of the Martyrs, Bartholomew
Stimulus Pastorum
Stimulus Pastorum

 The work of St. Bartholomew of Braga, O.P. (1514–1590) appears here in English for the first time despite its long and enduring influence in ecclesiastical circles. His meditations on the office of pastor have provided critical insight bishops since their initial circulation and have helped form the most famous among them, including Bartholomew's proteges Charles Borromeo. Pope Paul VI ordered a copy of Bartholomew's work to be distributed among the Catholic bishops at the Second Vatican Council. Donald Prudlo's translation situates St. Bartholomew of the Martyrs in his historical context as a lynchpin of Catholic Reform and affirms him as a figurehead of pastoral administration even in our own times.

Owens, Joseph, C.Ss.R.
Aristotle's Gradations of Being in <em> Metaphysics </em> E-Z
Aristotle's Gradations of Being in Metaphysics E-Z

Gradations of Being was edited from the papers of Joseph Owens. Some fifty years after his groundbreaking book The Doctrine of Being in the Aristotelian Metaphysics, Owens turned again to consider the central themes in Aristotle’s conception of a science of being or “first philosophy.” Reflecting on a half-century of scholarship, and drawing on his own extensive publications in Greek and medieval philosophy, Owens sets forth in a step-by-step meticulous argument his own interpretation of Aristotle’s account of substance, essence, and the gradations of being. Owens writes extensively of the different but complimentary approaches of Aristotle and Thomas Aquinas. He discusses the many facets of the Aristotelian notion of “form,” including its role in a realistic epistemology.

P. H. Nidditch
Development of Mathematical Logic, The
The Development of Mathematical Logic

A clear, straightforward summary of the history of formal logic from Aristotle to Gödel. Nidditch discusses the four main trends at the root of modern logic: Aristotle’s theory of the syllogism; the idea of a universal language; the idea of the parts of mathematics forming deductive systems; and the discoveries in mathematics in the early nineteenth century. He outlines the chief ideas and theories on mathematical logic, including Jevons, Peirce, Boole, Russell, and Whitehead. The text is easy to read and gives the beginning student a valuable perspective on mathematical logic.

Paddags, Rene M., El-Rayes, Waseem; and McBrayer, Gregory A. (editors)
Pilgrimage of Philosophy, The
The Pilgrimage of Philosophy

The Pilgrimage of Philosophy: A Festschrift for Charles E. Butterworth intends to introduce readers to the work of Charles E. Butterworth, and thereby to introduce students to Medieval Islamic political philosophy, of which Butterworth is one of the world’s most prominent scholars. In a wider sense, the Festschrift introduces its readers to the current debates on Medieval Islamic political philosophy, related as they are to the questions of the relationship between Islam and Christianity, the Medieval to the Modern world, and reason and revelation

Pagna, Tom
Petals from a Rose
Petals from a Rose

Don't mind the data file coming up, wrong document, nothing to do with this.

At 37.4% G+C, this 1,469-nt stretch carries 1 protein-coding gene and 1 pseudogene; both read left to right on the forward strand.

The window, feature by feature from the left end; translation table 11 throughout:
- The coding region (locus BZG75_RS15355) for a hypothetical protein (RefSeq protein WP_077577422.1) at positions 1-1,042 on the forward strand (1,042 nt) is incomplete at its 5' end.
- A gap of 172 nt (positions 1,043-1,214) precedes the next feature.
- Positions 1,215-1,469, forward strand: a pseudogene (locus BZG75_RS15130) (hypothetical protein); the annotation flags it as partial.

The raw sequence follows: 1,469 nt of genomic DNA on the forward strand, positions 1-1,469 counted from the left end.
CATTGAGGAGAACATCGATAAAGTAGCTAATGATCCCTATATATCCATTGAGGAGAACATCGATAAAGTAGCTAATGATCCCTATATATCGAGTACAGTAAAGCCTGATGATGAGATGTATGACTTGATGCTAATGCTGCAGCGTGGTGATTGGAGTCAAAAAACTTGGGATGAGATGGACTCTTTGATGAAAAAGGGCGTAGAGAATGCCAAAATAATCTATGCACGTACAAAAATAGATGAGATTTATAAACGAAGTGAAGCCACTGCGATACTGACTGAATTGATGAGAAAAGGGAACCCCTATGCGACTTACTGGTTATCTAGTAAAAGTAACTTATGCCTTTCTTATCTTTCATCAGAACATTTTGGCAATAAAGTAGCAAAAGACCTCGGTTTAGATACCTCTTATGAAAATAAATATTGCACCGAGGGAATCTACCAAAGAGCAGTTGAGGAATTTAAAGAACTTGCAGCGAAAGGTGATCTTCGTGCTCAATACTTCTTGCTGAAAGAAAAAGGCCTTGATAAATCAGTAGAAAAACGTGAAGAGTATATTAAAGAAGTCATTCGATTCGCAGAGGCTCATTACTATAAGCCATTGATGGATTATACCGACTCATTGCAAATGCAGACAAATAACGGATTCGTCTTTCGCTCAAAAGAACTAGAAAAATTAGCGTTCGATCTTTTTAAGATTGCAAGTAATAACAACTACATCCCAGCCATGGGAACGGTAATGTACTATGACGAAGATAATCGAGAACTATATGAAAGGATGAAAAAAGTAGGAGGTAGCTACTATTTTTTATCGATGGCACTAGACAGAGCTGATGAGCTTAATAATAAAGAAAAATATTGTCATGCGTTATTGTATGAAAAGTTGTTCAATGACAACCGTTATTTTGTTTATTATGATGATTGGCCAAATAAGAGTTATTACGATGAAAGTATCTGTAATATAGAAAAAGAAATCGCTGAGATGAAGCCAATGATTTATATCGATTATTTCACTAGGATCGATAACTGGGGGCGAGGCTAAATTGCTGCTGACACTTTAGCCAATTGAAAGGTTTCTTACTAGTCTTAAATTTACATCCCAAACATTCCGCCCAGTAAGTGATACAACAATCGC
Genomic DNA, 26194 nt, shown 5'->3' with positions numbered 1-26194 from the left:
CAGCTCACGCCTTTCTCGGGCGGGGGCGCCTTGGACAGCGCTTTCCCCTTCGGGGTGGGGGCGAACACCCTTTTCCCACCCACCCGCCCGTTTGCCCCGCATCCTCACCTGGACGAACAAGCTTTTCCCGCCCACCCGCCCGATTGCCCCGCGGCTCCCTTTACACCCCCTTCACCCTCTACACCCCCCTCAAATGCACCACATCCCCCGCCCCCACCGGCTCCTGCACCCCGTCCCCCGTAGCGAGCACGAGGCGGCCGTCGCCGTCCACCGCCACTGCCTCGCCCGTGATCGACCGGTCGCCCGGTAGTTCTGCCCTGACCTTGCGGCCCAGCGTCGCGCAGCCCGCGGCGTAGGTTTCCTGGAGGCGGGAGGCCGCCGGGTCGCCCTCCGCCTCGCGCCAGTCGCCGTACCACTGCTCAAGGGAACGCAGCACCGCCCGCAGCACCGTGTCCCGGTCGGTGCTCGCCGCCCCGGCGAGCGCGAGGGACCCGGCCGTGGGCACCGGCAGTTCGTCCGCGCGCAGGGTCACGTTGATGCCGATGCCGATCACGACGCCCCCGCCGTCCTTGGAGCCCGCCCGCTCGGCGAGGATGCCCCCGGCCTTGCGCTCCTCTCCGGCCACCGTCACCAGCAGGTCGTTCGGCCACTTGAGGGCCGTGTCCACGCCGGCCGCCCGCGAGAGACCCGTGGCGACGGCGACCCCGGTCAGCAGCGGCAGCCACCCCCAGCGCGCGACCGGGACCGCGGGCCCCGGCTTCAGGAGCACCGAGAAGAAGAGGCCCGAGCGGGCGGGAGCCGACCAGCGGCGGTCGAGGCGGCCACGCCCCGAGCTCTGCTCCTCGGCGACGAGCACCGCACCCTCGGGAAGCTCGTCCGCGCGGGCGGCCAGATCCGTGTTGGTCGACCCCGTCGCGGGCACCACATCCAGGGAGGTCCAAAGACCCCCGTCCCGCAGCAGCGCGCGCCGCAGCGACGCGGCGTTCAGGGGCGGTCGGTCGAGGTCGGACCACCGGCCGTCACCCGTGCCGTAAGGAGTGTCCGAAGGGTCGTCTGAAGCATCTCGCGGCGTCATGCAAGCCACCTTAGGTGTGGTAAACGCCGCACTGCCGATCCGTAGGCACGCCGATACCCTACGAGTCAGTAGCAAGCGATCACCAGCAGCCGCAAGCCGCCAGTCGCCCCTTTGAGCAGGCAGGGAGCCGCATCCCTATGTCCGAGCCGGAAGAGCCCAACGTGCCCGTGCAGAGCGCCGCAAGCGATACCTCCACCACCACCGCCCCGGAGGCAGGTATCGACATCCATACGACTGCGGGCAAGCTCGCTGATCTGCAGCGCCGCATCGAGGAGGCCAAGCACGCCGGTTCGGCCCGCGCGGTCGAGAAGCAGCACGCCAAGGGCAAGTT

Tom Pagna, former football star at Miami of Ohio and coach at Notre Dame, traces the narrative of his family around the central character of his mother Rose, and in so doing shows us a way to live that is more than a way to survive In it, Pagna tells the wonderful sotries of his family’s past.

Pagna, Tom
Phantom Letters, The
The Phantom Letters

In the Era of Ara from 1964 through the 1974 season, a written chronicle of pre-game information, slogans, mottoes, and ideals emerged. The author was known only as the Phantom. The letters were one or two pages, written in staccato phrases, geared to thoughts that encompassed team goals and the philosophy to win.

Pagna, Tom with Best, Bob
Notre Dame's Era of Ara
Notre Dame's Era of Ara

Ara Parseghian’s appearance in 1964 to head the Notre Dame football squad put an end to the previous decade of mediocre seasons and returned Notre Dame to the status of a national contender in collegiate football. Over the next eleven years he led the team to an overall record of 95-17-4, coached numerous All-Americans, such as John Huarte, Terry Hanratty, Joe Theismann, Tom Clements, Alan Page, Ross Browner, and Willie Fry, and steered himself, his staff, and his players through the unpredictable social changes of the late ’60s and early ’70s.

Parker, Francis H.
Story of Western Philosophy, The
The Story of Western Philosophy

This book was born of the paperback boom, and it is meant as an aid in the interpretation of the history of Western philosophy. It is designed especially for use in a course in the history of philosophy, but I hope that it may also prove useful for other purposes, such as an historical introduction to philosophy or a comprehensive review of the history of philosophy or just as a help to the general reader trying to make some sense out of the history of Western philosophy. Opening of the Preface

Parrish, Stephen
Knower and the Known, The
The Knower and the Known

The Knower and the Known deals with some of the most controversial subjects in philosophy today: the relation of the mind and the body, the fundamental nature of the physical world, the existence of abstract entities, and the nature of knowledge and its relationship to human consciousness. In doing so, it draws on insights from both contemporary analytic philosophy of mind and phenomenology.

Patrick, James
Making of the Christian Mind, The: The Adventure of the Paraclete
The Making of the Christian Mind: The Adventure of the Paraclete

This work is divided into three volumes, of which the present work is the first. Highlights of this first volume, The Waiting World, include following revelation as it first moved uncertain hearts to write and then to offer explicit witness. In this first installment, Patrick sets the groundwork for following the faith and history of Israel to Justin Martyr’s great claim that what is true belongs to Christians.

Patrick, James
Making of the Christian Mind: The Adventure of the Paraclete, The
The Making of the Christian Mind: The Adventure of the Paraclete: Volume Two